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Swedish language

Modern officialese often hard to grasp

Published tisdag 8 maj 2012 kl 11.50
"They often write for themselves"
(3:07 min)
Simpler vocabulary and shorter sentences, but public institutions often use abstract terms that are hard to understand. (Here a screendump of a Government website)

Many of Sweden's government agencies and official bodies have modernized their language in the past few decades – but do Swedes actually understand what they mean?

Sweden's public institutions have modernized their language in the last few decades.

According to Lena Ekberg, the head of the Language Council of Sweden and a professor in Nordic Languages. Official Swedish, language use by public institutions is rapidly changing.

What she calls Official Swedish – that is, the Swedish language used by public institutions and official bodies – is today heavily influenced by management culture and trends from the private sector.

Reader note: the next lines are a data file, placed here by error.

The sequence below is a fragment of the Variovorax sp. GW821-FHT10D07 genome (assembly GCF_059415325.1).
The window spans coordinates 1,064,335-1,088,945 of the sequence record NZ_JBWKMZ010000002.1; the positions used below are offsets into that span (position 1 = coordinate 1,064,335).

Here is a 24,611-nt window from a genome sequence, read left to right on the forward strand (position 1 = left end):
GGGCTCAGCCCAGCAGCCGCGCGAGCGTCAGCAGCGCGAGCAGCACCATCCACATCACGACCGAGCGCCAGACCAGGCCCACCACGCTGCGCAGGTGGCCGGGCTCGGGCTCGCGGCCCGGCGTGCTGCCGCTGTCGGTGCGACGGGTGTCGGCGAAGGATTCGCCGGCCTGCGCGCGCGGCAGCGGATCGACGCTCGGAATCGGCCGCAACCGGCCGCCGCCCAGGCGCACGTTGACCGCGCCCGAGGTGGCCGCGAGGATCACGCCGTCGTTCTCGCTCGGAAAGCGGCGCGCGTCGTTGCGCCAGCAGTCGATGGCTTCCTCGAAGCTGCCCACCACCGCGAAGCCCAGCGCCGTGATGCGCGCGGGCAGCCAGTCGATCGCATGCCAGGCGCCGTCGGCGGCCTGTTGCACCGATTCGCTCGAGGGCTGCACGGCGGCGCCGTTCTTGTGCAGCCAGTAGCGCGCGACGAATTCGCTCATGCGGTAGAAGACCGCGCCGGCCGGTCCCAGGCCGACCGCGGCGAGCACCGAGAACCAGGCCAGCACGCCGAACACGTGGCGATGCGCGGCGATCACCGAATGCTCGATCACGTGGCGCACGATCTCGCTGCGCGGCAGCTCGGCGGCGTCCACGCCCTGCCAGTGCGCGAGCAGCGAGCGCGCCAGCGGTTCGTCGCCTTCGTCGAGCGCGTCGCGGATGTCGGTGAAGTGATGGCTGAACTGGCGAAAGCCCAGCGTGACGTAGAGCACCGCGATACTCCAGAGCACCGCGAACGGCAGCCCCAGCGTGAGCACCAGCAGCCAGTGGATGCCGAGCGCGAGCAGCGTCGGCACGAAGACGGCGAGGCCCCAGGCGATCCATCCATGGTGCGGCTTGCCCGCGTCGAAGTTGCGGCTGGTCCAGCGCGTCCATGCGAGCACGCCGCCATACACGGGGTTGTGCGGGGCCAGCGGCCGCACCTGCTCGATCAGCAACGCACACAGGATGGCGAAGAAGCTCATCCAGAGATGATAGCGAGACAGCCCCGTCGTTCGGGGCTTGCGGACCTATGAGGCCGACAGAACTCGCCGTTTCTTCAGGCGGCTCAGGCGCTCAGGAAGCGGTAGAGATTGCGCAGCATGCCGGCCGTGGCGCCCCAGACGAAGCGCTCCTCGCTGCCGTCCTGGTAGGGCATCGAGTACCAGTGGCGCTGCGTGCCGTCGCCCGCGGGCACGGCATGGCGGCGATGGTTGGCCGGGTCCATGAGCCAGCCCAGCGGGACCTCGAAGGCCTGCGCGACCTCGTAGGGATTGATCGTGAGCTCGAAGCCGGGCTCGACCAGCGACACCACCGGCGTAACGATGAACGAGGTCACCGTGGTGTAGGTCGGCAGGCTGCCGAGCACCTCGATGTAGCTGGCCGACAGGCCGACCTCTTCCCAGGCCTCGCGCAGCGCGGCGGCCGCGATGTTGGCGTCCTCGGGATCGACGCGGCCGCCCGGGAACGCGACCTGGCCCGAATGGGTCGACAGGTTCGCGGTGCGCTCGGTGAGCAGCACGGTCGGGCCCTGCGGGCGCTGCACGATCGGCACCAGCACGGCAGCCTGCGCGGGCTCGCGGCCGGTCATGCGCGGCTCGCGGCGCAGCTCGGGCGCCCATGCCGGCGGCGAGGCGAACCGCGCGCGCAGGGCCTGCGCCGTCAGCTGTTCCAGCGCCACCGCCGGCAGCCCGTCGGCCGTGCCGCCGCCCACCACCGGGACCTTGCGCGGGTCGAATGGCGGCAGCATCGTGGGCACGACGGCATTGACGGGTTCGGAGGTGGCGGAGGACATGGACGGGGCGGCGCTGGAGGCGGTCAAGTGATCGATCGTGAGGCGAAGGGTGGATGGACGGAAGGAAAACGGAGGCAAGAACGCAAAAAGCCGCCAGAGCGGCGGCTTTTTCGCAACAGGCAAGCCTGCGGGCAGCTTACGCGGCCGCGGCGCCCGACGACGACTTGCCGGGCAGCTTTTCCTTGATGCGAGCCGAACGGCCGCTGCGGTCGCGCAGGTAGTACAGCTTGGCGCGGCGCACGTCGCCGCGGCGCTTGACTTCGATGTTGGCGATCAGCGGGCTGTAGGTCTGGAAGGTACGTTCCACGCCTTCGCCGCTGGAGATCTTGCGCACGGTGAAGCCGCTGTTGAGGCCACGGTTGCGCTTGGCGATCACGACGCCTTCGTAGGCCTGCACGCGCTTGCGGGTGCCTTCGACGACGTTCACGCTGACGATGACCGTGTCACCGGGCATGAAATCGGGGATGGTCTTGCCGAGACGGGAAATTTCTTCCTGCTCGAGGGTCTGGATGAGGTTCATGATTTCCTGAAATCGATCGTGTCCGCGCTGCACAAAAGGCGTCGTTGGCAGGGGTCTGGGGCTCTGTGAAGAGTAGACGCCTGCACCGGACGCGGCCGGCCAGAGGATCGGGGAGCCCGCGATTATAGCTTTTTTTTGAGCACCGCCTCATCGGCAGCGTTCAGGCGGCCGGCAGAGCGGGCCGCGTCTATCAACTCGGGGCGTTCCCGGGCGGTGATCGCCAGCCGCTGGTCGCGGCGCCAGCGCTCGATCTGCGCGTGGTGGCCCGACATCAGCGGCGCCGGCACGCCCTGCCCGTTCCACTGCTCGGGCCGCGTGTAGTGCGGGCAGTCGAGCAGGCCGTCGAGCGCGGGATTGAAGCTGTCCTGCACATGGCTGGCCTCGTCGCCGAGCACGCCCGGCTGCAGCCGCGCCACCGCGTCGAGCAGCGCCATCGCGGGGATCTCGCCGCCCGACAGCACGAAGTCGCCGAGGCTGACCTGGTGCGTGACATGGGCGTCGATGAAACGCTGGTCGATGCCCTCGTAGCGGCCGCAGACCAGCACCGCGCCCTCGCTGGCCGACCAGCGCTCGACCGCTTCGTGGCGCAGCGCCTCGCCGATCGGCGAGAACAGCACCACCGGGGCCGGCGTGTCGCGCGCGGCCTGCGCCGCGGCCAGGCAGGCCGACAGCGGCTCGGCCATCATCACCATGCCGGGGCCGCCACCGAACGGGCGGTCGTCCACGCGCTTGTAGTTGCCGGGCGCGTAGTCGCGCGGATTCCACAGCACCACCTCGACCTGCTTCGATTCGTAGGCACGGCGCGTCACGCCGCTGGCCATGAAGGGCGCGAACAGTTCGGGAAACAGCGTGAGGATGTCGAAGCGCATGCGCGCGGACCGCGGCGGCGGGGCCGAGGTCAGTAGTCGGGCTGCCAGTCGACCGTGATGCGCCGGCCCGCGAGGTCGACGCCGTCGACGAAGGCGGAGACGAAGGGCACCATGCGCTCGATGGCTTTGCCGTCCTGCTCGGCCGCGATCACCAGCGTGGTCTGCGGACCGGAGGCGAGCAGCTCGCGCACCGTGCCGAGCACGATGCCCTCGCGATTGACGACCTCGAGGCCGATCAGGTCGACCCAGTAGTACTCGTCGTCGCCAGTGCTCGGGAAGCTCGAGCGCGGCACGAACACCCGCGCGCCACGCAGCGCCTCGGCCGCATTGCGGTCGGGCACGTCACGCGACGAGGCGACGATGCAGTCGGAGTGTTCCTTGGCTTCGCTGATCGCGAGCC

It's just that words such as "communications platform" or "strategic communication" may be difficult to understand.

"The words are easy on the surface, so to speak, but it's a bit difficult to actually understand what they mean on a deeper level," says Lena Nyberg.

"What does this mean in practice? How can you communicate in a 'strategic' way? What does that in fact mean, or what does it mean to be 'professional'," says Lena Nyberg.

Lena Ekberg says that while the vocabulary used by public institutions has become simpler and the sentences shorter, they often use abstract terms that are hard to fully understand.

And imprecise words give way to imprecise answers.

"I have an idea what process-orientation means. I think it's come kind of process," says one passer-by in central Stockholm.

"Who made these words up?" asks another when asked what process-orientation means.

So what effect will this new agency-speak have?

Lena Ekberg government authorities – who serve the public – should be able to describe their activities so that as many as possible can understand what they mean.

"When it comes to how the authorities inform the public about themselves, it's important not to exclude citizens," says Lena Nyberg.

"I think a big part in this is that authorities write for themselves, thought not always of course. But theywrite for their own authority and employees, and to show other authorities that they are modern, have an effective organisation and so on," says Lena Nyberg.

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